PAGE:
NSAID use in cats is frequently avoided in the United States, as there are feline-specific as well as general risks involved in their use. But feline patients may be better off if veterinarians in private practice as well as shelters give the NSAIDs another look.
In a study published last month in The Veterinary Journal, researchers compared the pain-relieving effects of robenacoxib (an NSAID) and buprenorphine, both by themselves and in combination. They found that robenacoxib provided superior pain control to buprenorphine for cats after spay surgery, and that combining it with buprenorphine provided no observable benefit over the NSAID alone.
Additionally, there were no observed side effects or complications in any of the three groups.
The second study, published in the same issue of The Veterinary Journal, looked at the NSAID meloxicam and its effect on osteoarthritis (OA) pain in cats. They concluded, “Daily oral meloxicam administration [at the study dose] for 4 weeks significantly improved night-time (17:00–06:58 h) physical activity in cats suffering from OA, which suggested that meloxicam provides clinically relevant pain relief.”
During the course of treatment, the researchers also found, “No clinical side effects related to meloxicam administration were observed in the 31 meloxicam-treated cats, no significant change in complete blood count, blood biochemistry or urine analysis was observed, and particularly, there were no individual increases in liver or kidney parameters to values outside of the normal range.”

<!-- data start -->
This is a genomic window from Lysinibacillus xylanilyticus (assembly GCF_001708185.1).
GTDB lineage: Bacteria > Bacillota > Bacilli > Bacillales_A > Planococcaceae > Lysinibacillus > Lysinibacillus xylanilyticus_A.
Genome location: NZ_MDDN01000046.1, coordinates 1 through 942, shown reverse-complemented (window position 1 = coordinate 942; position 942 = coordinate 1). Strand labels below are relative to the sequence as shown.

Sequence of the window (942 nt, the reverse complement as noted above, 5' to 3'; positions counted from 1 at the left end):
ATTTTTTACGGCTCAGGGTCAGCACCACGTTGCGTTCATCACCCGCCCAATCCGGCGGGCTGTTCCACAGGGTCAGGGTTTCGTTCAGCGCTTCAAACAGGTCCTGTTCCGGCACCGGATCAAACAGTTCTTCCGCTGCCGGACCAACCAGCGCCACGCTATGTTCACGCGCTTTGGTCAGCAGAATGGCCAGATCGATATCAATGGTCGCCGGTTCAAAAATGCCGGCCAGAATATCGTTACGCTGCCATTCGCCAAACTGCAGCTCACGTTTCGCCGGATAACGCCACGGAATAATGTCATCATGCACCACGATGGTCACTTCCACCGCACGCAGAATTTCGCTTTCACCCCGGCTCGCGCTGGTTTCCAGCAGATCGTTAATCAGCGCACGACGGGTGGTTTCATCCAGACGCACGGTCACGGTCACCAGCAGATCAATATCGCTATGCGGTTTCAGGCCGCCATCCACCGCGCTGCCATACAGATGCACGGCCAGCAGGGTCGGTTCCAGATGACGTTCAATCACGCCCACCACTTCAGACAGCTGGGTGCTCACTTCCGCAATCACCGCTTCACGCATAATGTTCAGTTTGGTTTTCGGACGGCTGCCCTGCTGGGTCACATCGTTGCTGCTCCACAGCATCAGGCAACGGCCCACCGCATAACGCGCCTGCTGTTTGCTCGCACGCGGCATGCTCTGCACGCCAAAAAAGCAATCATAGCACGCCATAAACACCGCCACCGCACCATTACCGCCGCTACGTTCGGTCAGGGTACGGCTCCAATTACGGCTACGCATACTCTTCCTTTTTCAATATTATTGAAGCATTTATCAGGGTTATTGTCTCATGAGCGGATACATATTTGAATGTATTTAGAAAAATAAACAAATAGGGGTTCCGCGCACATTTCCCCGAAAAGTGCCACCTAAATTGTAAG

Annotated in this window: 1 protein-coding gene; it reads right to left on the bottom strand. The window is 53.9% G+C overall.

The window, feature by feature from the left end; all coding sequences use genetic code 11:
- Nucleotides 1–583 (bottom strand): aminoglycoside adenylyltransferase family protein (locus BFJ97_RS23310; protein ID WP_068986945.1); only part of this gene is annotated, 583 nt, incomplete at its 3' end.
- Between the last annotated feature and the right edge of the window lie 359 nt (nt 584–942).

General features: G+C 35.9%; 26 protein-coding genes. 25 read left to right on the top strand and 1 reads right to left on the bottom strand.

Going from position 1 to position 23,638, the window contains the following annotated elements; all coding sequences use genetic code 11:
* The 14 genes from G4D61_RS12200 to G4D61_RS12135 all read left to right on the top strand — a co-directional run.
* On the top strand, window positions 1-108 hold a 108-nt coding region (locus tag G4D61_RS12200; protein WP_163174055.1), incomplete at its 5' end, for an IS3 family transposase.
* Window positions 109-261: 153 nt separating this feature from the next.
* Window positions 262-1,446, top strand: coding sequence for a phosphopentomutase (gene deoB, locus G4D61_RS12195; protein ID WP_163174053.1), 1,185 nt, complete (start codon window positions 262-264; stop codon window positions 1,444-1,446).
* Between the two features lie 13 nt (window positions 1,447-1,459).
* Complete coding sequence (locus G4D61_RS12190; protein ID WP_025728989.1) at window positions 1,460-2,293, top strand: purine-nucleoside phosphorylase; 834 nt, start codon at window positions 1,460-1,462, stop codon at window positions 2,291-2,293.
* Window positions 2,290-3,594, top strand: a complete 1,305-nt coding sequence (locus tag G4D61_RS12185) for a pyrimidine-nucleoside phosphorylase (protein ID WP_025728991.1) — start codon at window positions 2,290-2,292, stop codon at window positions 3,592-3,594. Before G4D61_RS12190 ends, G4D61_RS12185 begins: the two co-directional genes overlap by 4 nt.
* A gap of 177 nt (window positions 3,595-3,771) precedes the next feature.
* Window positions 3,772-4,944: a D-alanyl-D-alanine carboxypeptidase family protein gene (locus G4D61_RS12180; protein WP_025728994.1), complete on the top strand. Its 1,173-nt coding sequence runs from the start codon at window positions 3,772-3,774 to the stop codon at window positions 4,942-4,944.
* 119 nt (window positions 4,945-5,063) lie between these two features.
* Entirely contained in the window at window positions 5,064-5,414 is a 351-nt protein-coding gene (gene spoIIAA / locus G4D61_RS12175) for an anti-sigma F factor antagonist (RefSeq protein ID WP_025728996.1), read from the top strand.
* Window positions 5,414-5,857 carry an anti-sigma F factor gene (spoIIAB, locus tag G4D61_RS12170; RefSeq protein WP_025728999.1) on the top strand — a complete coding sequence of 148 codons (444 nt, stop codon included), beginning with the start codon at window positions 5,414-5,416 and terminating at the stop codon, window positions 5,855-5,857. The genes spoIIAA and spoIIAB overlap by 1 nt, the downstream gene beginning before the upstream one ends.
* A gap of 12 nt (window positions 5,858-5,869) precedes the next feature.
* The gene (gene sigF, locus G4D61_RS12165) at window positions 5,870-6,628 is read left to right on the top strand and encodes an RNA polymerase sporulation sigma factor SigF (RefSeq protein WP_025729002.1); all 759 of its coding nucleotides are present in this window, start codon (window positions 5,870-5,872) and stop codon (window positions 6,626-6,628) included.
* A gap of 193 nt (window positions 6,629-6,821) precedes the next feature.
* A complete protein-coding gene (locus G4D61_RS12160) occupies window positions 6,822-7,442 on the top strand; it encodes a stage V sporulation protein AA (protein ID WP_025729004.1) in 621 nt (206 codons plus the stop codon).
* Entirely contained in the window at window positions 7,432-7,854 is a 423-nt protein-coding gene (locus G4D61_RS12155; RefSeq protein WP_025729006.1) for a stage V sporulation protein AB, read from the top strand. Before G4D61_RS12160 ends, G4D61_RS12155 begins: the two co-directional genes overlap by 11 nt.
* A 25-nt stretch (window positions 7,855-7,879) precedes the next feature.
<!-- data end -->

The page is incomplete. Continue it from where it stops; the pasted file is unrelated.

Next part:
This is particularly significant because in the United States, meloxicam bears the FDA’s strictest drug safety alert, the so-called “black box warning,” for use in cats. As a consequence, many veterinarians are reluctant to use it on their feline patients. This may be an attitude that’s potentially leading to premature euthanasia for quality of life and pain issues that could be addressed with careful use of NSAIDs, as well as inferior post-surgical pain control for cats who have been spayed.
Stafﬁeri, F., et al. Comparison of the analgesic effects of robenacoxib, buprenorphine and their combination in cats after ovariohysterectomy. The Veterinary Journal (2013), http://dx.doi.org/10.1016/j.tvjl.2013.01.018 (Abstract and link to purchase complete article.)
Guillota, M., et al. Characterization of osteoarthritis in cats and meloxicam efficacy using objective chronic pain evaluation tools. The Veterinary Journal (2013), http://dx.doi.org/10.1016/j.tvjl.2013.01.018 (Full study available for public use.)